Henry seemed to get more impatient as he grew older, he wed Jane Seymour barely two weeks after Anne Boleyns death, he wed Catherine Howard two weeks after his anullment from Anne of Cleves, why the hurry ? He was so paranoid about getting a son, even though he had Edward by the time he was wed to Anne of Cleves, so why was he so eager to marry Catherine, as one biographer of his noted, why the need to marry Catherine why not just have her as his mistress, yes he was a very unusual monarch, after Catherines meetings and her past came out King Francis sent him a letter expressing his regret on her misdoings and said she had been wondrous naughty…. here was a king who ruled the most licentious court of the age, but yes with his fourth wife I think he let his utter dislike for her rule his emotions, he couldn’t stand her therefore she had to go, but kings over the ages had married women just to cement alliances, to gain powerful allies and for the breeding of heirs, not because they had pretty faces he knew that, it did not matter if they were not attracted to them, such was the lot of kings, that’s were mistresse’s came in so why was Henry so different from his forbears and other kings of the day, Francis was married to Claude a plain little cripple yet he treated her with respect and they had children, he had mistresse’s for sexual satisfaction, he would not dream of discarding Claude, he did have an heir however, and granted Henry had no son but then with Jane he had Edward, his fourth marriage was to get Cleves on his side as Cromwell put it, they needed Germany’s support against the Emperor but Henry was grieving Jane still, and was not really keen on the match, so we can see something in this his aversion to Anne, however by the time she had arrived his spirits had lifted and he was looking forward to meeting her, he no doubt thought he was getting a flaxen haired fraulien, instead when he looked on her face he was aghast, poor Anne! He acted like a petulant schoolboy ‘I don’t like her get rid of her’! Like a child who had been given a bag of sweets only to find all the favourite toffees had gone, and he threw the rest out of the bag, so now Cromwell who had successfully engineered the killing one queen was now faced with the task of getting rid of another, Henrys marital adventures by now were the talk of Europe indeed after Jane had died, two noble ladies had turned him down, Duke William it was said was eager to get rid of his two unmarried sisters and Anne was chosen, or Anna which was the German version of her name, he should have realised with Anne he had a pliable woman here of good common sense who may have given him a son, instead he let his emotions rule his head and by now he was dazzled with little Catherine Howard, pure lust reared its head again and all Henry knew was, he had to have her, thus his anullment from Anne was made and history welcomed wife number five…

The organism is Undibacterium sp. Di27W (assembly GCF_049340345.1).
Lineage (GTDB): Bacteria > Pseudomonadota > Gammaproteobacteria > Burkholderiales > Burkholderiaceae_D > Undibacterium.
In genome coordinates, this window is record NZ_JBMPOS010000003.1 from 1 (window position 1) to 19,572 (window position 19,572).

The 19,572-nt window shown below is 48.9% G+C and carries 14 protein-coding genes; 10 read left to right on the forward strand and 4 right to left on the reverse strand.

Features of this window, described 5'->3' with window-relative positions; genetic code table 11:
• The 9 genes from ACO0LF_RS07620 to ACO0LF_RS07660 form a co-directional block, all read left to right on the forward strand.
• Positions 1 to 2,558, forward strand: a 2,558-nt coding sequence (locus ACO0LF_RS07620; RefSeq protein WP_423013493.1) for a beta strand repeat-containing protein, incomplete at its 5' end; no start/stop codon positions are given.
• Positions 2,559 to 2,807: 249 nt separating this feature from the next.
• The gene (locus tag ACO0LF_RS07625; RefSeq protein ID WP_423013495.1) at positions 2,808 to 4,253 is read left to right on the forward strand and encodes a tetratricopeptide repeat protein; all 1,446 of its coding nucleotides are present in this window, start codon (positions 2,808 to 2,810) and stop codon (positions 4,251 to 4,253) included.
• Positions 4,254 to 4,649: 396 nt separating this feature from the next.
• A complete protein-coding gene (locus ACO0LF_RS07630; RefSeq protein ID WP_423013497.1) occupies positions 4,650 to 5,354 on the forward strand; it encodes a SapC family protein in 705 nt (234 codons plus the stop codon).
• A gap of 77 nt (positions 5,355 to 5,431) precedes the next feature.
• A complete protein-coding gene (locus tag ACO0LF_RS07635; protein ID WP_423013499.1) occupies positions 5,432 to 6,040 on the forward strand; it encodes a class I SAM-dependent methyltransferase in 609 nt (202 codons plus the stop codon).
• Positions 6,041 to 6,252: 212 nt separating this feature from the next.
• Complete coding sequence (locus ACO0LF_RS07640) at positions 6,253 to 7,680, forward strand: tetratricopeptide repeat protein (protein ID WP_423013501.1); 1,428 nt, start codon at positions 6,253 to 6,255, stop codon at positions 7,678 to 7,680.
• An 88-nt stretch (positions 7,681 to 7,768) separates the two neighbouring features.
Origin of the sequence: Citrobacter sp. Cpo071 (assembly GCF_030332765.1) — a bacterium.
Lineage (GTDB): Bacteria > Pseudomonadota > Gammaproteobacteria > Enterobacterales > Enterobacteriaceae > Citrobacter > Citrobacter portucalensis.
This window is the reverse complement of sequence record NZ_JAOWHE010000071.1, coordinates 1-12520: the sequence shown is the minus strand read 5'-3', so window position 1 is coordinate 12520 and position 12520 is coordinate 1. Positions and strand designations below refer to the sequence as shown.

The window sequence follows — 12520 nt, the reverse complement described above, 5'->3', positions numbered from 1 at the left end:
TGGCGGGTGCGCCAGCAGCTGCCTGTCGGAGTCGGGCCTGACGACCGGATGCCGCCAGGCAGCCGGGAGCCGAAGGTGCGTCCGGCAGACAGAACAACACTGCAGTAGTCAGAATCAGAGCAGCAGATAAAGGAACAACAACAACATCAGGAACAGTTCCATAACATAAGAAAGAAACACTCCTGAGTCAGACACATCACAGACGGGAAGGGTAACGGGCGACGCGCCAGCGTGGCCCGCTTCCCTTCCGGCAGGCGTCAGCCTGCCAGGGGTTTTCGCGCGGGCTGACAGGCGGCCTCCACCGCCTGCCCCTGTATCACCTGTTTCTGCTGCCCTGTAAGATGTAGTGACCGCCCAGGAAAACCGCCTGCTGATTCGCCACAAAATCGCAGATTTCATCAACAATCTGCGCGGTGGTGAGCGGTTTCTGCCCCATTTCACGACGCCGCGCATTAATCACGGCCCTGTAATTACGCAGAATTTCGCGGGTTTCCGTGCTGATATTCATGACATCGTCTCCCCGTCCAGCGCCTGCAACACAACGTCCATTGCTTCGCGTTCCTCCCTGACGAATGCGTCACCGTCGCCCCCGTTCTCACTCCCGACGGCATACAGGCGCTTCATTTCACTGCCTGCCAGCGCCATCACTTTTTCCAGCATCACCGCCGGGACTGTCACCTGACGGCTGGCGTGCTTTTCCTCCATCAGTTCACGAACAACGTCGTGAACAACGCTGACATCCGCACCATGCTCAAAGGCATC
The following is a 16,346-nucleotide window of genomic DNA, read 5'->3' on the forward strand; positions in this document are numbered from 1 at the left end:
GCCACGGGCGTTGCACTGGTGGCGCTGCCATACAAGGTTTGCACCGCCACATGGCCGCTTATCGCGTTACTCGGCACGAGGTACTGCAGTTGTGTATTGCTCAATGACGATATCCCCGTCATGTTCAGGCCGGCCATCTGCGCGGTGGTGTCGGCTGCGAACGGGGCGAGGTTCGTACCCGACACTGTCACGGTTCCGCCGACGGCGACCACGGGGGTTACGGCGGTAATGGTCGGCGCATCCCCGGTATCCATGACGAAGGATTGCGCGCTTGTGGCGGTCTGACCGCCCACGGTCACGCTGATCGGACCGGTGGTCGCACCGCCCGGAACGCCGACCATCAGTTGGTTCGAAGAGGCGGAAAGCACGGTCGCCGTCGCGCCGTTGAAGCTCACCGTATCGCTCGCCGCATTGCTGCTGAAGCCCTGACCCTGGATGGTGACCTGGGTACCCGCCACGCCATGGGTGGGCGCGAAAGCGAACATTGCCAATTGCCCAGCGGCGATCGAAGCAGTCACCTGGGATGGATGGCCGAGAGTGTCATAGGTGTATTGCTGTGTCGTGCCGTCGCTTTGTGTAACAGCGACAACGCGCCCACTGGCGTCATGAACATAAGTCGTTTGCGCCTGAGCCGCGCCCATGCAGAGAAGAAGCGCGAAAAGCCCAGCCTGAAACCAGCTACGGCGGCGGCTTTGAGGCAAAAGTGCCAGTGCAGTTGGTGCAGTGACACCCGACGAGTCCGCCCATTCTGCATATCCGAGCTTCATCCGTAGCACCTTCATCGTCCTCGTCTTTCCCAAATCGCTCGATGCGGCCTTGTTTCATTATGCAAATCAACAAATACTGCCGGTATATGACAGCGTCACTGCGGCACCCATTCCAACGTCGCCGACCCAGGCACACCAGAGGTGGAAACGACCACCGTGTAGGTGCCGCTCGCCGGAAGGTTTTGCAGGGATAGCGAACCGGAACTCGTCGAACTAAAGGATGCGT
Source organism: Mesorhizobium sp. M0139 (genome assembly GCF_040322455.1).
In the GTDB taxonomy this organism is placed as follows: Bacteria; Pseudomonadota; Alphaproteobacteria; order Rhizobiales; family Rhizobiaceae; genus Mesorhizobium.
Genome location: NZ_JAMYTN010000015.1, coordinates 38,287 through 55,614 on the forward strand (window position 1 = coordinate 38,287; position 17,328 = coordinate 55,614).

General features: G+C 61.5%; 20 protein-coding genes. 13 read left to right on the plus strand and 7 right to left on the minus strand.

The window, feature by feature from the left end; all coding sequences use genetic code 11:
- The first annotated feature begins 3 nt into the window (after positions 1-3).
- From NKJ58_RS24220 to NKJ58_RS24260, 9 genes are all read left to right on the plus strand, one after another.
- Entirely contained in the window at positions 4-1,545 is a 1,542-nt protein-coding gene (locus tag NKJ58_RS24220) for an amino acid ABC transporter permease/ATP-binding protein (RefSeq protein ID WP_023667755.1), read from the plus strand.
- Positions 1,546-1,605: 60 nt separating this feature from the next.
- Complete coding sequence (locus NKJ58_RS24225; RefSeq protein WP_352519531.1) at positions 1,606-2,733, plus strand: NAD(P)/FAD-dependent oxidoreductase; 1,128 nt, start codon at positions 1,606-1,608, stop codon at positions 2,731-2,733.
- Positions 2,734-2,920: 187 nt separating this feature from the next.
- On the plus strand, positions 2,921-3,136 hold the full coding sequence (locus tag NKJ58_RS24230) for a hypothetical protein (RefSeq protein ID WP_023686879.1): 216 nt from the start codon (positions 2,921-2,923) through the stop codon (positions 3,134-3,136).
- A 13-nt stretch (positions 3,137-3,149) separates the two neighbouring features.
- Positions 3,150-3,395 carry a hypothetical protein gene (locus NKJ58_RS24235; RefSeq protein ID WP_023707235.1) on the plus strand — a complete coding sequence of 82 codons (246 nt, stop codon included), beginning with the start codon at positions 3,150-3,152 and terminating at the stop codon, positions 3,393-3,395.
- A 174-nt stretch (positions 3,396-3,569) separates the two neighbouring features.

2. Banditqueen says: